THE ISSUE: The Christmas shopping season.
OUR VIEW: The way to make sure your dollars have the greatest impact is to spend them locally.
Lots of folks started shopping over the weekend, the traditional start of the Christmas shopping season.
It seems only appropriate then to offer a suggestion: Shop Kokomo first.
It’s critical local people support the merchants who help this community thrive throughout the year. Shop in the businesses that pay dues to the local chamber of commerce and civic organizations and buy sponsorships for local athletic teams and tickets to the chicken noodle dinner at church.
Holiday spending this year is forecast to rise 4.1 percent to $586.1 billion, according to the National Retail Federation. That’s slightly below the 5.6 percent gain retailers enjoyed a year ago.
Experts say a big chunk of that was spent this past weekend. Last year, consumers spent $52.4 billion during the Thanksgiving holiday weekend, up from $45 billion in 2010.
This is a critical time of year for the folks who make their living in the retail industry. How their stores do in the next few weeks could well make or break the whole year.
Experts are predicting shoppers this year will be looking even harder for bargains, trying to stretch their available dollars as far as they can.
One way to make sure your dollars have the biggest impact is to keep them right here in your community.
It’s tempting, we know, to pack up the family and drive to Carmel or Indianapolis, and these days, it’s also tempting to just stay in your living room and fire up your computer, shopping for bargains on the Internet.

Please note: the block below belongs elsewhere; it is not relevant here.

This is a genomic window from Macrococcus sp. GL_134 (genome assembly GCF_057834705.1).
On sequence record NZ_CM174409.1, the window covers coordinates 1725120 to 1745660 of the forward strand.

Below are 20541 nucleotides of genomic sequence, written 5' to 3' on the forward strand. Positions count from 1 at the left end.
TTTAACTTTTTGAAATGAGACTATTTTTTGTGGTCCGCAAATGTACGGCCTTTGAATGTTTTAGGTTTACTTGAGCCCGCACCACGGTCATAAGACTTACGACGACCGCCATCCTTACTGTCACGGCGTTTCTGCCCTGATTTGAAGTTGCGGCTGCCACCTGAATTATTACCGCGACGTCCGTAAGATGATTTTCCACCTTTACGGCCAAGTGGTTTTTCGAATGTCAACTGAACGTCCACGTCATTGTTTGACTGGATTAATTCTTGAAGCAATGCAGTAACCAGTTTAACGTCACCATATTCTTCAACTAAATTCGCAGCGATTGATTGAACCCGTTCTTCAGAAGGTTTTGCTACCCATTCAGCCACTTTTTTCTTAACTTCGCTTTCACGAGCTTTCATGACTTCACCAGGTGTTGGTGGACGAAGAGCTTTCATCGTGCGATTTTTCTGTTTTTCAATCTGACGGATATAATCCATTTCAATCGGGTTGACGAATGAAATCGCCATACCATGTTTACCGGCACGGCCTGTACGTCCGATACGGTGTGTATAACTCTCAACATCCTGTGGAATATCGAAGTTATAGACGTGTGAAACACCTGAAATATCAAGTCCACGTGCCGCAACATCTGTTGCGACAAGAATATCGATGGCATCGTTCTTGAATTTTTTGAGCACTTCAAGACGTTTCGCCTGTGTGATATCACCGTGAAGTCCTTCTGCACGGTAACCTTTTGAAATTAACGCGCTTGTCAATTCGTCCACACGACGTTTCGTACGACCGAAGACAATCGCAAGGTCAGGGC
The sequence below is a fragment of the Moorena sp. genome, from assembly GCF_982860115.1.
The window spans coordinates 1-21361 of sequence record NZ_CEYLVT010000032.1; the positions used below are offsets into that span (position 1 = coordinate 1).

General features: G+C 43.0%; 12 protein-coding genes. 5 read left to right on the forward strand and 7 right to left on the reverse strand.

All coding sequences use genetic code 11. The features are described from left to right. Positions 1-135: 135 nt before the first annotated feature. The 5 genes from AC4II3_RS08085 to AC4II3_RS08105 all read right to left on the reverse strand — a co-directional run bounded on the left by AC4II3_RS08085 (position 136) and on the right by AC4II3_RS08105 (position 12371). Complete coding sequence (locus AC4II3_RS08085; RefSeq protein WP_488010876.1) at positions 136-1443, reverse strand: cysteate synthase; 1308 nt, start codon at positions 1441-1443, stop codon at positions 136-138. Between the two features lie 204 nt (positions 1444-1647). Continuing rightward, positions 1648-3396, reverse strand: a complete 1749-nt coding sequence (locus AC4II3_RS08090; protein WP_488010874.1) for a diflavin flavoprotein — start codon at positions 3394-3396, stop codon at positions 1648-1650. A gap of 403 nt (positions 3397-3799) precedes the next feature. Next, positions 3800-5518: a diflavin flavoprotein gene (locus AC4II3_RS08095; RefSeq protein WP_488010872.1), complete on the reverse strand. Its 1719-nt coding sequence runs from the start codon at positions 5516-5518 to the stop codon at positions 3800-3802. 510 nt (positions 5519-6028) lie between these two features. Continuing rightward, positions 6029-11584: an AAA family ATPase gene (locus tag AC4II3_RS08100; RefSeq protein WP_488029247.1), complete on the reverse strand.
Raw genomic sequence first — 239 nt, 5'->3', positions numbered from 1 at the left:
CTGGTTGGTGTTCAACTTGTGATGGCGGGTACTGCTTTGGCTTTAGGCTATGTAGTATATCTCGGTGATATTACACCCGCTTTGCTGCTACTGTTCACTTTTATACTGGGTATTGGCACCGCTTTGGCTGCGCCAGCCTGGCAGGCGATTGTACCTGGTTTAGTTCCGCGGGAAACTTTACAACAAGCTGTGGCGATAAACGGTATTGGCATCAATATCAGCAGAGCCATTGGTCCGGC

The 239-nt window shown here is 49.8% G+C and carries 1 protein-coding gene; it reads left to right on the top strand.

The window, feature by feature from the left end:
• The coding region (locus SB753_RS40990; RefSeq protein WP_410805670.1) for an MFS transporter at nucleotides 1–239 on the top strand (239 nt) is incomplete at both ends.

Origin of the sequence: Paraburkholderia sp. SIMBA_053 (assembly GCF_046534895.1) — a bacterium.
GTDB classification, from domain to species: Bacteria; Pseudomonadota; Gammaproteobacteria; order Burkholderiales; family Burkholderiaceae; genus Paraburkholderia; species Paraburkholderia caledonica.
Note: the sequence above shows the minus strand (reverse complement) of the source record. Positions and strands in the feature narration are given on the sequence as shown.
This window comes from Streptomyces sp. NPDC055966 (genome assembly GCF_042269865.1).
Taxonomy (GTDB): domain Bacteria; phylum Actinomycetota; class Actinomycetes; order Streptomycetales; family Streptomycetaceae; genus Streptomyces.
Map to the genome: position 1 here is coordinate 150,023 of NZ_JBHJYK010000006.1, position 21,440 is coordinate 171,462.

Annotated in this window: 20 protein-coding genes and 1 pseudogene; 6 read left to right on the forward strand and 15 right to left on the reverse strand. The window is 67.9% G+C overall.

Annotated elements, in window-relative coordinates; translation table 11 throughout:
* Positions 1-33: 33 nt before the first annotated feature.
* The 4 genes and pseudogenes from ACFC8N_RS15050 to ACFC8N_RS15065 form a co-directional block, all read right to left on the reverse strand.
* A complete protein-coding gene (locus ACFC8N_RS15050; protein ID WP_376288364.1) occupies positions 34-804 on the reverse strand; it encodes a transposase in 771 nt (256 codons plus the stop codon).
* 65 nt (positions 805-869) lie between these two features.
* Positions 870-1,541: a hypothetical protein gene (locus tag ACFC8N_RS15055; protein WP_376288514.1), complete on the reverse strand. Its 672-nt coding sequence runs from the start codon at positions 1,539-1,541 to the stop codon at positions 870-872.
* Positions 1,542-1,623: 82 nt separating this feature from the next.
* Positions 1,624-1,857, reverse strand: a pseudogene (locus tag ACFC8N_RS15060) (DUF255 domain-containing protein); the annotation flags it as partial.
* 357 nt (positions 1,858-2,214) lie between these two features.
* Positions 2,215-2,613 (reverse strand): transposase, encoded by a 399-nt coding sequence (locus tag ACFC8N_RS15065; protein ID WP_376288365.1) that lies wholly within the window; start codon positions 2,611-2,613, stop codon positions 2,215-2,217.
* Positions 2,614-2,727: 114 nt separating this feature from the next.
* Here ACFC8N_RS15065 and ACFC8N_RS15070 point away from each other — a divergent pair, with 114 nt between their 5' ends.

It’s important to remember, though, those Internet retailers won’t be paying taxes in Howard County. That store at the Fashion Mall won’t be providing a job to your neighbor down the street.
Local businesses do that. They pay the taxes that keep the lights on in our schools and pave our streets. And they write the paychecks that buy groceries and make house payments in households throughout the county.
Local merchants are our friends and neighbors. They serve beside us on local boards and commissions. They volunteer as Scoutmasters and Little League coaches. They buy ads in the school yearbook, and they make contributions to local charities.
They can continue to do these things only if they have customers putting money into their cash registers.
Especially now, at a time when finances everywhere are tight, supporting those local merchants simply makes sense.